When I was a young innocent boy in the first grade, my family lived in the desert hole of Battle Mountain, Nevada. This was probably ’61 or ’62, when the state was in the rough era of whiskey, women and gold mines, which makes sense in my mind that they should go together.
I strongly remember the Halloween of that year, when three of us went on the “Trick or Treat” campaign. I remember my older sister was there, and either an older brother or a younger sister. I distinctly remembering seeing a house, that although did not have the porch light on (to tell kids we have candy for you), it did have a light in the window with noise from a TV or radio inside. So, common sense would be, there is someone in that house, thus candy.
I remember knocking on the door and standing back to wait. No one answered. Stepped forward again and knocked harder, then stepped back. Still nothing. Tried once more, and the door creaked opened.
We gleefully announced, “trick’er treat!”
Standing before us was the silhouette of a man that filled the doorway, and by the words he spoke, he was not happy.
Here is what he said. Read it the way he spoke. Slowly, one word at a time.
“You woke me up. I ought’a switchboard yo’ ears.”
We really did not know what to say, other than to repeat, “Trick’er treat.”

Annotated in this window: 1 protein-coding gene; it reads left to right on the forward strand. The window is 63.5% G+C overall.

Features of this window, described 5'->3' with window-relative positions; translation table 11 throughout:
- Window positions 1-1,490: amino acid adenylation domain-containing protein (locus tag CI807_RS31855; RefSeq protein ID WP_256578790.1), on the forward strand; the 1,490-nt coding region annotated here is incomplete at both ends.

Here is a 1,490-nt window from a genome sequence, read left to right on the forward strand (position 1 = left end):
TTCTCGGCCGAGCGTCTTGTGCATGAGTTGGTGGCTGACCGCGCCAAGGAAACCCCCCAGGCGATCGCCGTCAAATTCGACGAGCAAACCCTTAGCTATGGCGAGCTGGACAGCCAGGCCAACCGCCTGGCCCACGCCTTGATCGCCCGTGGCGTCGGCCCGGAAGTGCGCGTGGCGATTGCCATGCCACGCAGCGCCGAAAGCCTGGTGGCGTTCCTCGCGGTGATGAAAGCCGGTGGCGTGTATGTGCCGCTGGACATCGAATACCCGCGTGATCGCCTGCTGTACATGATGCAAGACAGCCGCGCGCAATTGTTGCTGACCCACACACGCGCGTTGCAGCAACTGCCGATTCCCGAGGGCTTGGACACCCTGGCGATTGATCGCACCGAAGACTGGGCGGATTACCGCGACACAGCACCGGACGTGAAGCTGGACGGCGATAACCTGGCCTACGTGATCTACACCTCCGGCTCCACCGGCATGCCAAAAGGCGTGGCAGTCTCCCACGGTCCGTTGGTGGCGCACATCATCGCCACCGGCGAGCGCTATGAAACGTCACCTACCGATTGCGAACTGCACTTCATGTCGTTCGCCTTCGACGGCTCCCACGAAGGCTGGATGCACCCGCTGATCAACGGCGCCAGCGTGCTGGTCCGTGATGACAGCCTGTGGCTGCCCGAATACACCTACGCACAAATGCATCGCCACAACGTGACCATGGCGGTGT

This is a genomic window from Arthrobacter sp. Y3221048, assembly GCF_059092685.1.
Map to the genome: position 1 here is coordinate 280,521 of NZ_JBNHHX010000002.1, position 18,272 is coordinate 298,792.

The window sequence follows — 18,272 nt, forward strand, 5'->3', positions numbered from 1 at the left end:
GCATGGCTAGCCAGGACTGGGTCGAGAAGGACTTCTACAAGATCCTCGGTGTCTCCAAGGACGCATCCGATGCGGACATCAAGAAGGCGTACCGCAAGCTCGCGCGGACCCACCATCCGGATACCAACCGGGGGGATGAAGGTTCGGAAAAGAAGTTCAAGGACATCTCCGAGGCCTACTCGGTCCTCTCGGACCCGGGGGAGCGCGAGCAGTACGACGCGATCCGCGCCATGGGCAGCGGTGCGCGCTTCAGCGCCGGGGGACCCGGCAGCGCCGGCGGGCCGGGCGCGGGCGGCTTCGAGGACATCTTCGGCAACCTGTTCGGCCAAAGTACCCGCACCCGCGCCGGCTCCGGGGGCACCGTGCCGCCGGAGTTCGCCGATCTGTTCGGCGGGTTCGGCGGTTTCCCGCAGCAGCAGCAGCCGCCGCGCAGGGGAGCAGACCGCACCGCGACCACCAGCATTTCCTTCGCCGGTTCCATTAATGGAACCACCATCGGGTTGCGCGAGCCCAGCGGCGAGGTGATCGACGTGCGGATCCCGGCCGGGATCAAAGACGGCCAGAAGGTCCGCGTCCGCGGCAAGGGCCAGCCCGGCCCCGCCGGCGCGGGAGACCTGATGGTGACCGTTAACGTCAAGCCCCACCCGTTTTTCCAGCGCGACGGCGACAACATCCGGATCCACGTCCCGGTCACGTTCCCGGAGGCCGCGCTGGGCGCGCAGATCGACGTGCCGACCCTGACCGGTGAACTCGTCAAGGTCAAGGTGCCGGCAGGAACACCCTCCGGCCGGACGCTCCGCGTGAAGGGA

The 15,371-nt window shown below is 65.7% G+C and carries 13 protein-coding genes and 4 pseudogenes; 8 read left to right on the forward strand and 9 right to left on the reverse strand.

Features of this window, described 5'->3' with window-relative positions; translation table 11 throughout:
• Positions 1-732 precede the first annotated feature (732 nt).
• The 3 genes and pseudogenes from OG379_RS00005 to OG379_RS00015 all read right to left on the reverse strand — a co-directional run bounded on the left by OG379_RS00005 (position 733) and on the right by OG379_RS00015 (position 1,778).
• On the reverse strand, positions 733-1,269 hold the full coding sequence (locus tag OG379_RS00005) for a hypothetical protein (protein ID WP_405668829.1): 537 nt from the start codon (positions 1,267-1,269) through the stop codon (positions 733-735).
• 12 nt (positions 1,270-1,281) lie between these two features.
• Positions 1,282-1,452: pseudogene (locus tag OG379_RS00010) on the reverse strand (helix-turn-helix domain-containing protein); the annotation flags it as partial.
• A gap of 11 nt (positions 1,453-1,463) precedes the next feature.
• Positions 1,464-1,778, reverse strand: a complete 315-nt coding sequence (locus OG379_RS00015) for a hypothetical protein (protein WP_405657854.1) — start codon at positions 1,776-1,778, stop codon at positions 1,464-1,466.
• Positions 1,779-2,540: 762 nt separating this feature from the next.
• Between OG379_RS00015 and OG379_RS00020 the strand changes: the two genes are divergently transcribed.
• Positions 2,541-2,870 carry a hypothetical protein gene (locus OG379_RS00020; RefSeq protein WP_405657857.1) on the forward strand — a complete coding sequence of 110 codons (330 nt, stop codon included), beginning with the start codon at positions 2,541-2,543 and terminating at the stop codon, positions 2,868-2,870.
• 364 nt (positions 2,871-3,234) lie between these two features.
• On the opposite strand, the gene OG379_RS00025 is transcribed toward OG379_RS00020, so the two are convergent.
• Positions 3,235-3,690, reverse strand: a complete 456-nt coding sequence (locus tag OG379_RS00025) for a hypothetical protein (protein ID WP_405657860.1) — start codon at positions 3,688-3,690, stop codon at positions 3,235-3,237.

There was a moment of silence, then the silhouette moved his hand into his pocket, withdrew it, and reached out and dropped a silver dollar in my sister’s hand. The door closed and we turned away. I don’t remember if we continued to add to our collection of candy, or if we made a direct line back home, because we were now filthy rich.
Once home, it seemed there was a delay of several days trying to decide how to divide 1 silver dollar evenly between the three of us. I knew, even at my young age, that each would get 33 cents, but somebody would get one extra. To this day, every Halloween, I wonder what happened to that extra penny. Did it go to my oldest sister? Did my mother keep it as a service fee? My worry is the penny went to one of my older brothers who didn’t deserve it, because none suffered through the harrowing ordeal.
I realize it is one of those things I will find out upon my demise and entrance into Heaven. Whichever of you guys got it, I will find out.